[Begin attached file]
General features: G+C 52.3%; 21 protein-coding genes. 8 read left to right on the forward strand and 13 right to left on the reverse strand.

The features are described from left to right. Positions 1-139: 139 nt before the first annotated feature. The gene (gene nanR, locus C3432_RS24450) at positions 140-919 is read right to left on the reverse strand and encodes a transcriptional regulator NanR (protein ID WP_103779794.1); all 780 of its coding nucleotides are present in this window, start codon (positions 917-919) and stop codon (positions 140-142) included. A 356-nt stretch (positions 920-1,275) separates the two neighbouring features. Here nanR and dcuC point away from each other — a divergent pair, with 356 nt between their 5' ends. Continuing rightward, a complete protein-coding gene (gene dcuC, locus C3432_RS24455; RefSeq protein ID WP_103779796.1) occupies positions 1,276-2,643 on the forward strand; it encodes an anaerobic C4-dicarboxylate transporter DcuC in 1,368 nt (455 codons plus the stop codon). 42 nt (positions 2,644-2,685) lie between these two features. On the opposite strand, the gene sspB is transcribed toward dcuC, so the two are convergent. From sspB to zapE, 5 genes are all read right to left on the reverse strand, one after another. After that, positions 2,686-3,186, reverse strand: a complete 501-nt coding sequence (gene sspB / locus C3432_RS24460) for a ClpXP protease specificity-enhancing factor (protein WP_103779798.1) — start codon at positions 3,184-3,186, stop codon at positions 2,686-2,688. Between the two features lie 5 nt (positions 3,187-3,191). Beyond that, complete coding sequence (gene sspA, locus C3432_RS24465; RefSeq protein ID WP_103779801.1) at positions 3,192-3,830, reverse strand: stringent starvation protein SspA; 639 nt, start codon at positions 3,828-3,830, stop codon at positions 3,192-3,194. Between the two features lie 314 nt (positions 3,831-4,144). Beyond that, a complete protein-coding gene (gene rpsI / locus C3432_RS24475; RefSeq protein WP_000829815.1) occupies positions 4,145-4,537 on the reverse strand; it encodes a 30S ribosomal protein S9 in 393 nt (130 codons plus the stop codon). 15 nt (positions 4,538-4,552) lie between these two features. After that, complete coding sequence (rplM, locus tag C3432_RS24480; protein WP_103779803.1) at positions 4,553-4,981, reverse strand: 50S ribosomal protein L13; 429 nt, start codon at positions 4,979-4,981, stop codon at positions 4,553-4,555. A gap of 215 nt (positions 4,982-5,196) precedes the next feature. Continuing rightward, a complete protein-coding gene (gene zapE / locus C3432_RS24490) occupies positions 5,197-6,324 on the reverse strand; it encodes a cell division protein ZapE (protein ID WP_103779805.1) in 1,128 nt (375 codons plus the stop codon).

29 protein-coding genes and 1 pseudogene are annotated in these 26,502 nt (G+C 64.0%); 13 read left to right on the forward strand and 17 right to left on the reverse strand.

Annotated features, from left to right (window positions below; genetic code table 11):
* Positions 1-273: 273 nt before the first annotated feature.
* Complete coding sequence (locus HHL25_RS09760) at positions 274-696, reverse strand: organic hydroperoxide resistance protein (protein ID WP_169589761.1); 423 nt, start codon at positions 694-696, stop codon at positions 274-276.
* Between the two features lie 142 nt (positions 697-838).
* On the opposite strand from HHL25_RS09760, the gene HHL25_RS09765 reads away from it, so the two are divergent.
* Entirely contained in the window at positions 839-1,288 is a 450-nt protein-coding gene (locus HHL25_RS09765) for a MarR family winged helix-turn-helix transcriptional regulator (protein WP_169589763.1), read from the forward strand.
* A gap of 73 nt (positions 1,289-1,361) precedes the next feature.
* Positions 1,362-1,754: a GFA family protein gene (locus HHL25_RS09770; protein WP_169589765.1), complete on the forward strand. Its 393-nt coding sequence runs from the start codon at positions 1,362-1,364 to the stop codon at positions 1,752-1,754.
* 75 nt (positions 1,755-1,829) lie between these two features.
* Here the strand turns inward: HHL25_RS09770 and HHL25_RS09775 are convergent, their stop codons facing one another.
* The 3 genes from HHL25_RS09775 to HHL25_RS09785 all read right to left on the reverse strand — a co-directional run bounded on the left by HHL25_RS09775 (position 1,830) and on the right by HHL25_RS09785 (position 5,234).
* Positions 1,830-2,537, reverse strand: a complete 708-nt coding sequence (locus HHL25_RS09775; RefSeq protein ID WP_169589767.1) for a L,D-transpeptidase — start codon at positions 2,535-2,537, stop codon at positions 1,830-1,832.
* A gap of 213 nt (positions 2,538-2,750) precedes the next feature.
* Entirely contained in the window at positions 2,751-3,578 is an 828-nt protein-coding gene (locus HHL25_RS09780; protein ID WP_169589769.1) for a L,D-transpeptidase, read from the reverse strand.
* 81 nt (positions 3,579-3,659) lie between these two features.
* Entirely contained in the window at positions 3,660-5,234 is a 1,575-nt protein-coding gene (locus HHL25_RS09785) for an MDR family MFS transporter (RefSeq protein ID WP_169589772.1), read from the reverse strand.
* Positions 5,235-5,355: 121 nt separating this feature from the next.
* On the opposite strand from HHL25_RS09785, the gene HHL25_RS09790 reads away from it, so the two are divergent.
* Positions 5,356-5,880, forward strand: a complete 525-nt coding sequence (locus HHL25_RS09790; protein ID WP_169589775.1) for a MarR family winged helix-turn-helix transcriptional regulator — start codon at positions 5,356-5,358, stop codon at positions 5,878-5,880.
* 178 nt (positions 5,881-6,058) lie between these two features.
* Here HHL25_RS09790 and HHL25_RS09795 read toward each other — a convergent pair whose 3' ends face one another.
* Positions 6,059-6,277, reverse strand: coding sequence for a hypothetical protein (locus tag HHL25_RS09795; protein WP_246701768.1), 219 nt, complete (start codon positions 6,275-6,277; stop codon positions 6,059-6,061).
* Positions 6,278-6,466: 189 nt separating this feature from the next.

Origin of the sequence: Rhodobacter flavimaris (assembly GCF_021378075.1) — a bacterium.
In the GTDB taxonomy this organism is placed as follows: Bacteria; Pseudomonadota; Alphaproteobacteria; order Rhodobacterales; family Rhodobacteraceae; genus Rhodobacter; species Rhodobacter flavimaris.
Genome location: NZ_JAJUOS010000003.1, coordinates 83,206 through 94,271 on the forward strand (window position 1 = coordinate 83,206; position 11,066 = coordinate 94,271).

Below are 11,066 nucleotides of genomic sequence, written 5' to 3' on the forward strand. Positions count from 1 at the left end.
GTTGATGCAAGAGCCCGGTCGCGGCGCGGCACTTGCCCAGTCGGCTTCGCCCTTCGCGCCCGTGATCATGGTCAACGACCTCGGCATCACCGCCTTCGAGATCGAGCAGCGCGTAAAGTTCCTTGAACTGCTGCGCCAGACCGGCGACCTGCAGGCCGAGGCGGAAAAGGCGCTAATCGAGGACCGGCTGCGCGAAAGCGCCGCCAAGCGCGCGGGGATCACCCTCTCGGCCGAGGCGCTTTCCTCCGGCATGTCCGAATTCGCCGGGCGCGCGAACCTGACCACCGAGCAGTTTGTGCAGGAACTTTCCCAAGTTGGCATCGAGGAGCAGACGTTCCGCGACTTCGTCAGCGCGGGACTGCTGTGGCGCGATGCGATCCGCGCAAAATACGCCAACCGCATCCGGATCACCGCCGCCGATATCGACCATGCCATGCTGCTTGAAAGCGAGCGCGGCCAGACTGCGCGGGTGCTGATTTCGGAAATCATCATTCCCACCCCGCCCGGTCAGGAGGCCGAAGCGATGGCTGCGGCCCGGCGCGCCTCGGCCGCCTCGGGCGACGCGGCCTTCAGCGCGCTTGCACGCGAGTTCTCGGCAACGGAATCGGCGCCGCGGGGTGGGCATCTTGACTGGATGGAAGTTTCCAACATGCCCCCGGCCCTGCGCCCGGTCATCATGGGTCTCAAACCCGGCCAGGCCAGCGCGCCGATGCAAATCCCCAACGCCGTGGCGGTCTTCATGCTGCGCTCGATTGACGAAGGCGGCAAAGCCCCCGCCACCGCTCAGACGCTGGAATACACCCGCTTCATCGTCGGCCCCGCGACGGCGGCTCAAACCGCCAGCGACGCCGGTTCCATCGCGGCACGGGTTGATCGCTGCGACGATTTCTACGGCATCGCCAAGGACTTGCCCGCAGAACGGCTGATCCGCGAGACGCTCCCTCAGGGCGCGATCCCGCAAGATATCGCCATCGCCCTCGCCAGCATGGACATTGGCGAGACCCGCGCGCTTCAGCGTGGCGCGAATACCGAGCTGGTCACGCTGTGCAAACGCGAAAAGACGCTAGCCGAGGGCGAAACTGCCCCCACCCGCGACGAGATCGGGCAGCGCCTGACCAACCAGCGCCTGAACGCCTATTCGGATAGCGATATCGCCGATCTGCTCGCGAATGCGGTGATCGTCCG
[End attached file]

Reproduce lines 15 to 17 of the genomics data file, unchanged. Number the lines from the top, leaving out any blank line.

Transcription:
* Positions 1,830-2,537, reverse strand: a complete 708-nt coding sequence (locus HHL25_RS09775; RefSeq protein ID WP_169589767.1) for a L,D-transpeptidase — start codon at positions 2,535-2,537, stop codon at positions 1,830-1,832.
* A gap of 213 nt (positions 2,538-2,750) precedes the next feature.
* Entirely contained in the window at positions 2,751-3,578 is an 828-nt protein-coding gene (locus HHL25_RS09780; protein ID WP_169589769.1) for a L,D-transpeptidase, read from the reverse strand.